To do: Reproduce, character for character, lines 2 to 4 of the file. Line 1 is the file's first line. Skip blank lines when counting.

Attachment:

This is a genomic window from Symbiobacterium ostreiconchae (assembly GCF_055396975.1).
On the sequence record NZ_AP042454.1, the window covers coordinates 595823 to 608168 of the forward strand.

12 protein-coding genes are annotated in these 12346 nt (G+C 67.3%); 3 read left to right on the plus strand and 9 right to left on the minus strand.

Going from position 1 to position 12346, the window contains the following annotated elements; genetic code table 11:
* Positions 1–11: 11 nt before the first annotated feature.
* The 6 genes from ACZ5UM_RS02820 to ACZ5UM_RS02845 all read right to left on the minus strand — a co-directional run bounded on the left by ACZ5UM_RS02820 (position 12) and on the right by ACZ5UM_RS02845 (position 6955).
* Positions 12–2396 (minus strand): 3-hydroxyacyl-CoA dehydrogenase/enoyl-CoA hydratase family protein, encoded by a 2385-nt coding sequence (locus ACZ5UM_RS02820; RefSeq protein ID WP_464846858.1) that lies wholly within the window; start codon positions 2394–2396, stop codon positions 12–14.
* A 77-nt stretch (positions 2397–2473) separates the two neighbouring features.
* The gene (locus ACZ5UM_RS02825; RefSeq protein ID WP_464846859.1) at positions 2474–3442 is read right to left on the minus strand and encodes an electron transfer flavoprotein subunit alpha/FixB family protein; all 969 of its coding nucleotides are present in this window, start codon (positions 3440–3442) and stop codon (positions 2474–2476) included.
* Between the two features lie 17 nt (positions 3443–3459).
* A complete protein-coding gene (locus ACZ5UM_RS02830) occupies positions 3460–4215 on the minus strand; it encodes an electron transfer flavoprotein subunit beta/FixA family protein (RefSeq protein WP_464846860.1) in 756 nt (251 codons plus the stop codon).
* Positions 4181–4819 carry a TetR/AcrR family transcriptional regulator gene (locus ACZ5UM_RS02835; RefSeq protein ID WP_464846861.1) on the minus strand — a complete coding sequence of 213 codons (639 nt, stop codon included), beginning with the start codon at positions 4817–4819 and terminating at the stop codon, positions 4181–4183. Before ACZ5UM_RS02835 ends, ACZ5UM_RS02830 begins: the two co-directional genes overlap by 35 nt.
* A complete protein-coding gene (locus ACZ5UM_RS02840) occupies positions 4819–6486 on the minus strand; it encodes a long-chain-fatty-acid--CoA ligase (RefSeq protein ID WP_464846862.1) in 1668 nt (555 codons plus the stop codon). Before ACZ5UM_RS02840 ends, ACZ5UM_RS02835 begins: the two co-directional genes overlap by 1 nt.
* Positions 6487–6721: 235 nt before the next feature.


On the sequence record NZ_AP042454.1, the window covers coordinates 595823 to 608168 of the forward strand.

12 protein-coding genes are annotated in these 12346 nt (G+C 67.3%); 3 read left to right on the plus strand and 9 right to left on the minus strand.

Going from position 1 to position 12346, the window contains the following annotated elements; genetic code table 11: